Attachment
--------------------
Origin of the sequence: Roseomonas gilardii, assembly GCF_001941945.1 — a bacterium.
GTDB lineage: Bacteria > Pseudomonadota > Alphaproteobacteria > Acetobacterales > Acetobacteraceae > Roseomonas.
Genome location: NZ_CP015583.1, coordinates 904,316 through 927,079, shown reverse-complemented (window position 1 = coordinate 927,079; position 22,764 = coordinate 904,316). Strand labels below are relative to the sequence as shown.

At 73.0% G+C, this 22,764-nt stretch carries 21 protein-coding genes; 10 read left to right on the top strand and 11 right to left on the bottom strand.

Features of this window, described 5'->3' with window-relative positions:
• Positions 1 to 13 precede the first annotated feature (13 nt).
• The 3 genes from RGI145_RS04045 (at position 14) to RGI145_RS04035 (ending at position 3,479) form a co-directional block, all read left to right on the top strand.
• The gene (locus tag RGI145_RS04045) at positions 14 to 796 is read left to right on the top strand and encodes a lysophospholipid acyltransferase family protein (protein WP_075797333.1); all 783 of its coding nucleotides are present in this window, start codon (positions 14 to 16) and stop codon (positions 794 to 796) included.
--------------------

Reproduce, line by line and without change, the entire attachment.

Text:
Origin of the sequence: Roseomonas gilardii, assembly GCF_001941945.1 — a bacterium.
GTDB lineage: Bacteria > Pseudomonadota > Alphaproteobacteria > Acetobacterales > Acetobacteraceae > Roseomonas.
Genome location: NZ_CP015583.1, coordinates 904,316 through 927,079, shown reverse-complemented (window position 1 = coordinate 927,079; position 22,764 = coordinate 904,316). Strand labels below are relative to the sequence as shown.

At 73.0% G+C, this 22,764-nt stretch carries 21 protein-coding genes; 10 read left to right on the top strand and 11 right to left on the bottom strand.

Features of this window, described 5'->3' with window-relative positions:
• Positions 1 to 13 precede the first annotated feature (13 nt).
• The 3 genes from RGI145_RS04045 (at position 14) to RGI145_RS04035 (ending at position 3,479) form a co-directional block, all read left to right on the top strand.
• The gene (locus tag RGI145_RS04045) at positions 14 to 796 is read left to right on the top strand and encodes a lysophospholipid acyltransferase family protein (protein WP_075797333.1); all 783 of its coding nucleotides are present in this window, start codon (positions 14 to 16) and stop codon (positions 794 to 796) included.